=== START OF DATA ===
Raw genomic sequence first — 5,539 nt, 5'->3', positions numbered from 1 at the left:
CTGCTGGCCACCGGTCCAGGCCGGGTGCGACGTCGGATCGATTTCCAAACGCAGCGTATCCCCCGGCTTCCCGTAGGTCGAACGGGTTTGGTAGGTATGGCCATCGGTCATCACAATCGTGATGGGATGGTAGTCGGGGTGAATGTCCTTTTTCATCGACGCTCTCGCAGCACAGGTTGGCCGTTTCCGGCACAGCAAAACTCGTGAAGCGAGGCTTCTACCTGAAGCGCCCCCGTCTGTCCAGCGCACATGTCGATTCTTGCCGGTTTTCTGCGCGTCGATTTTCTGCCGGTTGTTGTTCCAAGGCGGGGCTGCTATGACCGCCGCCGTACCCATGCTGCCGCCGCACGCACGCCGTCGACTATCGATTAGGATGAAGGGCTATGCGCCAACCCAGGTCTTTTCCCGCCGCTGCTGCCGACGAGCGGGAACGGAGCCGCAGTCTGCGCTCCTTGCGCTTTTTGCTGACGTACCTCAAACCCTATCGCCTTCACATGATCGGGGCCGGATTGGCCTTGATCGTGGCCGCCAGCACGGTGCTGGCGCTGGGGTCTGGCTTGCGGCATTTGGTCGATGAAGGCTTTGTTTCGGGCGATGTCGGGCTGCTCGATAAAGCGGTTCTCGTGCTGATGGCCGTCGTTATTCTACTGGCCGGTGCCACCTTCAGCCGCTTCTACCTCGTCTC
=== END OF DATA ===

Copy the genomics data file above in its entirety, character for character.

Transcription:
Raw genomic sequence first — 5,539 nt, 5'->3', positions numbered from 1 at the left:
CTGCTGGCCACCGGTCCAGGCCGGGTGCGACGTCGGATCGATTTCCAAACGCAGCGTATCCCCCGGCTTCCCGTAGGTCGAACGGGTTTGGTAGGTATGGCCATCGGTCATCACAATCGTGATGGGATGGTAGTCGGGGTGAATGTCCTTTTTCATCGACGCTCTCGCAGCACAGGTTGGCCGTTTCCGGCACAGCAAAACTCGTGAAGCGAGGCTTCTACCTGAAGCGCCCCCGTCTGTCCAGCGCACATGTCGATTCTTGCCGGTTTTCTGCGCGTCGATTTTCTGCCGGTTGTTGTTCCAAGGCGGGGCTGCTATGACCGCCGCCGTACCCATGCTGCCGCCGCACGCACGCCGTCGACTATCGATTAGGATGAAGGGCTATGCGCCAACCCAGGTCTTTTCCCGCCGCTGCTGCCGACGAGCGGGAACGGAGCCGCAGTCTGCGCTCCTTGCGCTTTTTGCTGACGTACCTCAAACCCTATCGCCTTCACATGATCGGGGCCGGATTGGCCTTGATCGTGGCCGCCAGCACGGTGCTGGCGCTGGGGTCTGGCTTGCGGCATTTGGTCGATGAAGGCTTTGTTTCGGGCGATGTCGGGCTGCTCGATAAAGCGGTTCTCGTGCTGATGGCCGTCGTTATTCTACTGGCCGGTGCCACCTTCAGCCGCTTCTACCTCGTCTC